The Canadian Securities Exchange (CSE)’s new senior tier could offer U.S. cannabis companies lower capital costs and a broader investor base.
Thirty-nine of the 108 companies that will graduate to the new tier starting in May are marijuana businesses, according to The Globe and Mail.
“The ultimate object of the exercise here is to ensure that senior companies receive a lower cost of capital,” CSE Chief Executive Officer Richard Carleton told the newspaper.
“Just as it is a lower cost of capital for companies listed on the Toronto Stock Exchange than it is for companies listed on the TSX Venture, we will be tracking very carefully whether companies on our senior tier are in fact rewarded with a lower cost of capital versus companies that are on the regular CSE market.”
Senior tier members will be included on the Investment Regulatory Organization of Canada’s (IIROC) list of securities eligible for reduced margins, which will help the CSE compete with the Toronto Stock Exchange (TSX), TSX-V and NEO Exchange.
Carleton said the plan has been in the works for three years, but the timing of the announcement is sure to attract the attention of U.S. multistate cannabis operators, which are grappling with high costs of capital.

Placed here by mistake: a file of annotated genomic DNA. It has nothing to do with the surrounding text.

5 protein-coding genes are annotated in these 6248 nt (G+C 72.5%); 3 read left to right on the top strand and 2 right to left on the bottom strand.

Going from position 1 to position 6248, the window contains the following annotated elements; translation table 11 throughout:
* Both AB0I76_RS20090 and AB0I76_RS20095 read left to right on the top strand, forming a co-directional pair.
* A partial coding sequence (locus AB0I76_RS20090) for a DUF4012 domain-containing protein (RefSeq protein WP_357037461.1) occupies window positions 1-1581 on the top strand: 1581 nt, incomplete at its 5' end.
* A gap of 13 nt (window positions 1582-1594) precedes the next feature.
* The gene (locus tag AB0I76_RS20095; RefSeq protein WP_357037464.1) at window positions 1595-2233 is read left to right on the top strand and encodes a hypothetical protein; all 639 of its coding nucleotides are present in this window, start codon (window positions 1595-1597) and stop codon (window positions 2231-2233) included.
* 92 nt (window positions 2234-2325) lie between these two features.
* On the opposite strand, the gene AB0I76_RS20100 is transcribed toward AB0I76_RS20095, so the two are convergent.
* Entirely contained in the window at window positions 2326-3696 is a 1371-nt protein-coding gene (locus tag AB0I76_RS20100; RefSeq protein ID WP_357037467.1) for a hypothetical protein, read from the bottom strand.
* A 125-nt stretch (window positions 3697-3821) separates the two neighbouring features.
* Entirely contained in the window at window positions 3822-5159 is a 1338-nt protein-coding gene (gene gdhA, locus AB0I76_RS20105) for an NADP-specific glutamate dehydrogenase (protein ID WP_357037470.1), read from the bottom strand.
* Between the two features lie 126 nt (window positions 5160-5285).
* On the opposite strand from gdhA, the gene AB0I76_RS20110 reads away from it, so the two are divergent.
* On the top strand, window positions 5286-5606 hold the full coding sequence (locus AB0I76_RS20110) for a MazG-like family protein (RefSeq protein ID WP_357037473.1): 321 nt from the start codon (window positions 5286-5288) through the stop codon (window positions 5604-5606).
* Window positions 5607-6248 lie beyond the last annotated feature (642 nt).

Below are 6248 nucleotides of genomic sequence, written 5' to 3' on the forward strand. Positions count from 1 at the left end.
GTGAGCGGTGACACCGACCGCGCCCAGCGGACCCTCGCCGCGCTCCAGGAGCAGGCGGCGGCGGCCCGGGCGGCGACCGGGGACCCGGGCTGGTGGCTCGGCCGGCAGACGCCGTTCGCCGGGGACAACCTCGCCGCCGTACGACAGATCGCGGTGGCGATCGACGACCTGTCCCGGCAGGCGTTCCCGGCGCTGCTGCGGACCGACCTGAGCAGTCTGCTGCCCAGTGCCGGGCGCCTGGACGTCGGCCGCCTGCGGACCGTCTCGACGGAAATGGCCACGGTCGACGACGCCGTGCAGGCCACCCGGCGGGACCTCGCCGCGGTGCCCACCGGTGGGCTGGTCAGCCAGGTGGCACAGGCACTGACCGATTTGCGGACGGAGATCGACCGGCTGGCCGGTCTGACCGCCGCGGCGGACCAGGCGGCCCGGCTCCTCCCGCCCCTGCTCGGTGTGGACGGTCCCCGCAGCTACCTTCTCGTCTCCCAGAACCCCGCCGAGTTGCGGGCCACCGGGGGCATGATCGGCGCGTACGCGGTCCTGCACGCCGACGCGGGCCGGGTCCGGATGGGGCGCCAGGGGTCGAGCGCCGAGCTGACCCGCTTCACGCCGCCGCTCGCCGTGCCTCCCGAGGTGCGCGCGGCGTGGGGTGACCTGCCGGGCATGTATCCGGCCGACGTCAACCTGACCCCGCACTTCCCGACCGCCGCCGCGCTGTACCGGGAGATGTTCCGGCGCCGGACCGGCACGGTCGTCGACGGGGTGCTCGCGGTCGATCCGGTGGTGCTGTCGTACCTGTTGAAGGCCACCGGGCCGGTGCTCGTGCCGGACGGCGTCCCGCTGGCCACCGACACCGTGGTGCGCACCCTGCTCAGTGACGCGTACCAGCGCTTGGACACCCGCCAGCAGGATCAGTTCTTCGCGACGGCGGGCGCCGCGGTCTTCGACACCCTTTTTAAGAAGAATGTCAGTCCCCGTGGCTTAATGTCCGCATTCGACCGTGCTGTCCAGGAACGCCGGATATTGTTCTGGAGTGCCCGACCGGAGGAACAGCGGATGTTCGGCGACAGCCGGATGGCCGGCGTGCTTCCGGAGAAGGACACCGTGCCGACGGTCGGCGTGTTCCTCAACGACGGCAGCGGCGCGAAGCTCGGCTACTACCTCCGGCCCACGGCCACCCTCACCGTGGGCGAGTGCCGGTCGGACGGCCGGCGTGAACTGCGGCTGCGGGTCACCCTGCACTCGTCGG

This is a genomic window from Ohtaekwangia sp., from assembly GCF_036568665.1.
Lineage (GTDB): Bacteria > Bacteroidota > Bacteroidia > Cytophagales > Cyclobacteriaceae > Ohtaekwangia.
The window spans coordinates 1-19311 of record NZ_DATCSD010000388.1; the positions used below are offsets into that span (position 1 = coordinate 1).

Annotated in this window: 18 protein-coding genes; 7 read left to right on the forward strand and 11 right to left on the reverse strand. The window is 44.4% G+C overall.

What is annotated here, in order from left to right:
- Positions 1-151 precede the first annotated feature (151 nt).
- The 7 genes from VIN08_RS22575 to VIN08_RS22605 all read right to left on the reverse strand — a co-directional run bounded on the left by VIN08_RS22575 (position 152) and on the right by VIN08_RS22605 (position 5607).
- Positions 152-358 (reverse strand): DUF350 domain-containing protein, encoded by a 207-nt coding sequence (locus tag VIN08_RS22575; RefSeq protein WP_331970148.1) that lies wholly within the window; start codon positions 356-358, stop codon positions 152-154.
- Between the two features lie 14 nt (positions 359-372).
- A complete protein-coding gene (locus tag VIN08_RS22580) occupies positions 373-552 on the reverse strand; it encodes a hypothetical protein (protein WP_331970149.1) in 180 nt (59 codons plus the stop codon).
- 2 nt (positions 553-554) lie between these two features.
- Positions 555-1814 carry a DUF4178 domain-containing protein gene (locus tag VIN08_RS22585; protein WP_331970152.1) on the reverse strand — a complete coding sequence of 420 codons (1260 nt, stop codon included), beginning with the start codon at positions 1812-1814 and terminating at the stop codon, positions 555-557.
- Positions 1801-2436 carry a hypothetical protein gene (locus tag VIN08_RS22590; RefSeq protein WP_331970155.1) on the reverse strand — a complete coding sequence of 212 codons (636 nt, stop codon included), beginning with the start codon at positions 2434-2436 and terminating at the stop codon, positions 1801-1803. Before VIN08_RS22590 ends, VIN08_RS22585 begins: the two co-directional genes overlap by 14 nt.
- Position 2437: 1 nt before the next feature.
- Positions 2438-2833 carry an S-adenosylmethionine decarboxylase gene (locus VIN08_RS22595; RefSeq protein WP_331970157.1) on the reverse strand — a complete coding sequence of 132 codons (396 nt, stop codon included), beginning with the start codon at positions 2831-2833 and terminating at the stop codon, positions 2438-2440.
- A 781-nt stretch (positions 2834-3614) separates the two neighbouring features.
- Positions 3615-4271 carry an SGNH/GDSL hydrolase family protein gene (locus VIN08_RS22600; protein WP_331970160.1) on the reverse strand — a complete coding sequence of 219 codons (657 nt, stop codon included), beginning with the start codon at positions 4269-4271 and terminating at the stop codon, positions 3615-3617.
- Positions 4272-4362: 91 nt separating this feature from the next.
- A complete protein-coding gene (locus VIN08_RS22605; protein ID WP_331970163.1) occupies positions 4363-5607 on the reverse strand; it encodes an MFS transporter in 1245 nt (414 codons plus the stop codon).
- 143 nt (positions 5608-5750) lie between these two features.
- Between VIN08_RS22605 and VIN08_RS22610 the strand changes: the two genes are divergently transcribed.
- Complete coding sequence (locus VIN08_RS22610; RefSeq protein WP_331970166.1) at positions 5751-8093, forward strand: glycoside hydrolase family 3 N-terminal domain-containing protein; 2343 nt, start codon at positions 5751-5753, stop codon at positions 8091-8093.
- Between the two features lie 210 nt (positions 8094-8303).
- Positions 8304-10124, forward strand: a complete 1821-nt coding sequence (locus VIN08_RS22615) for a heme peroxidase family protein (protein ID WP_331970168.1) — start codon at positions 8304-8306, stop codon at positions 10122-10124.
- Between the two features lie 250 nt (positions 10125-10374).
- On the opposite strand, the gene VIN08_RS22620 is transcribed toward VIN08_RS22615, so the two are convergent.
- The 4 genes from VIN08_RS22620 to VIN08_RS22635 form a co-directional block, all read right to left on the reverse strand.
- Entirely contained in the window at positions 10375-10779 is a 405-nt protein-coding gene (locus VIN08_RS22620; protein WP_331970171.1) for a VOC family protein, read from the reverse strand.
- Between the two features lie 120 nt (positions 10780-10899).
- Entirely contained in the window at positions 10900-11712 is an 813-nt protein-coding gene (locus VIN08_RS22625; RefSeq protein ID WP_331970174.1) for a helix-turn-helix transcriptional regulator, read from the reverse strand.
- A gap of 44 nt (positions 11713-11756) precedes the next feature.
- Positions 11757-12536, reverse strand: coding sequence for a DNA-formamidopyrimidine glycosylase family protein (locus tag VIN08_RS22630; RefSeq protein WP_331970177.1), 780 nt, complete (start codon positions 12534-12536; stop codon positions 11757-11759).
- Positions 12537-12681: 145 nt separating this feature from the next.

TerrAscend Corp., which currently lists on the CSE as TER, recently announced plans to restructure its company to uplist to the TSX.
New York-based Curaleaf Holdings, which lists on the CSE as CURA, has also had discussions with the TSX.
To qualify for the CSE’s senior tier, the exchange will audit financial statements of each issuer starting in May, according to a news release.
Issuers must meet one of four standards:
- Shareholder equity of at least $5 million and a market value of the public float of at least $10 million.
- Net income of at least $400,000 in the past fiscal year or in two of the three most recent fiscal years, shareholder equity of at least $2.5 million and a market value of the public float of at least $5 million.
- A market value of all securities of at least $50 million, shareholder equity of at least $2.5 million and a market value of the public float of at least $10 million.
- Total assets and total revenues of at least $50 million each in the most recent fiscal year or in two of the three most recent fiscal years and a market value of the public float of at least $5 million.
“These Amendments create a level playing field with other exchanges, enabling us to meet the current needs and expectations of our issuers and investors,” Carleton said in a statement.